Basic logic and rationality would completely and 100% choose option B.  This is not to make fun of those who study the Bible themselves or to discourage it.  In fact, I believe a large majority of the Bible is quite clear in its main points and anyone with a basic knowledge of grammar, logic and good reading skills can get and grasp those main points.  Great truth, encouragement and spiritual food are found when the Bible is read individually. 

Where things first go awry is when the reader take a question to the text of Scripture and twists the text to answer their question, when that text was not meant or intended by its inspired author to answer the question posed to it by the reader.  Now if in studying Scripture, you discover the answer to your question because the author intended to address it then rejoice in that your answer has been given and addressed.  But know that many of the questions and methodologies that we wish we had an answer to from the Bible is in fact not addressed or answered.  This is depressing to many and some are unwilling to accept such a thesis.  Because of that refusal they in in turn twist Scripture unknowingly to answer their question.

Second, things can also go awry when Christians read certain passages of Scripture that when read and interpreted on what seems to be a “straight-forward” reading will erroneously interpret that passage with an interpretation not intended by the inspired biblical author.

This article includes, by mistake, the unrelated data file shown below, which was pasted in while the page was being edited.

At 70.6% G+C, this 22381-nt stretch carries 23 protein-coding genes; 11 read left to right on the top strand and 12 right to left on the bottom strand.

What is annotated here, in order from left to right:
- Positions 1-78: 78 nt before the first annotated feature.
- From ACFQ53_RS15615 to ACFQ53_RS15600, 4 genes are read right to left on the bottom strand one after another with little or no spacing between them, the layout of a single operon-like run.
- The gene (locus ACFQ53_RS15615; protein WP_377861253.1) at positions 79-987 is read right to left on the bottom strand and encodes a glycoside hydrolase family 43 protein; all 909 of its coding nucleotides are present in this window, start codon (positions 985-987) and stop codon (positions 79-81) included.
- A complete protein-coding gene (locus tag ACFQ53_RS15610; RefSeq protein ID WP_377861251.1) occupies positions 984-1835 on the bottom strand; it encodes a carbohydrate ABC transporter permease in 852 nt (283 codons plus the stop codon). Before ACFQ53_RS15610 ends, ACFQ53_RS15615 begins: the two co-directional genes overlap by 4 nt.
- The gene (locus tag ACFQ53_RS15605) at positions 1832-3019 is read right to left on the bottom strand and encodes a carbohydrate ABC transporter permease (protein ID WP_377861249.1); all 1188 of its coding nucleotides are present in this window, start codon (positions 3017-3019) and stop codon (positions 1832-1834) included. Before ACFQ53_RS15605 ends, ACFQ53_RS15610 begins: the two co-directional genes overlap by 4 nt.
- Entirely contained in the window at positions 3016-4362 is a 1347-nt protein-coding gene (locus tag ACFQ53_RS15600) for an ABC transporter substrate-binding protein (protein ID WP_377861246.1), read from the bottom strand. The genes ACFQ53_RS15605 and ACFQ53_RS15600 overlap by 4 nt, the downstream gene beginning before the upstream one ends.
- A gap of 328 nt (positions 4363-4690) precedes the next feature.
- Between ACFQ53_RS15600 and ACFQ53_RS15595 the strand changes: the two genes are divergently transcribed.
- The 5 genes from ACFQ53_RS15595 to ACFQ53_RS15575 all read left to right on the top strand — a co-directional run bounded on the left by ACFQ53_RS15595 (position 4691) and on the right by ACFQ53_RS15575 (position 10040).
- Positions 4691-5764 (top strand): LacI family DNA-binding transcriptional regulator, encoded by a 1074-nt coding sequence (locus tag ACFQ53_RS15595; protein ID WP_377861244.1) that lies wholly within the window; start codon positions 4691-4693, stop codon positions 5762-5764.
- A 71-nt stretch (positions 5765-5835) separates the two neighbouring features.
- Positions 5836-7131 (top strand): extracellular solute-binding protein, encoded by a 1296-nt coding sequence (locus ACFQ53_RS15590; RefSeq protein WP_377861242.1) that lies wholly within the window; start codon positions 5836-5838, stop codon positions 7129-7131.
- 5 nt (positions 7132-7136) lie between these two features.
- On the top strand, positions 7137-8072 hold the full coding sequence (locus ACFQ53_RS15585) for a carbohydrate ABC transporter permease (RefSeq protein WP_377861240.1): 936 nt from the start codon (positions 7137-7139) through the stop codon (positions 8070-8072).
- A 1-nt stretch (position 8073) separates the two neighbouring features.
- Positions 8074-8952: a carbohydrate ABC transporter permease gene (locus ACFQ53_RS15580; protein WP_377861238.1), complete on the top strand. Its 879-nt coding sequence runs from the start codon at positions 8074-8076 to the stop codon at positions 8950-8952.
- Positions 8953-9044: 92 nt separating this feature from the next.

Good hermeneutics (the methodology of interpreting Scripture) and scholarly accountability (both contemporary and historical scholarship combined) provide needed guard-rails to keep one’s interpretation of Scripture from going “off the rails”.  Unfortunately the “biblical patriarchy” movement lacked sound hermeneutical principles (to inform their reading of Scripture along) and scholarly accountability which gave way to their sometimes erroneous claims using “Scriptural support”.


It cannot be overemphasized though that their erroneous interpretations were not done malevolently or to deceive the flock.  They genuinely wanted to interpret Scripture correctly and were wanting to follow the Bible in every area of their life.  In summary, their dedication to Scripture over man was not the problem.  Instead it was their lack of accountability to the larger community of believers indwelt with the Holy Spirit, especially those who have given their lives to the study of Scripture (eg. Seminary professors) along with an incomplete and often inconsistent hermeneutical approach to Scripture.

Ubique, Semper et ab Omnibus                      Everywhere, Always and by All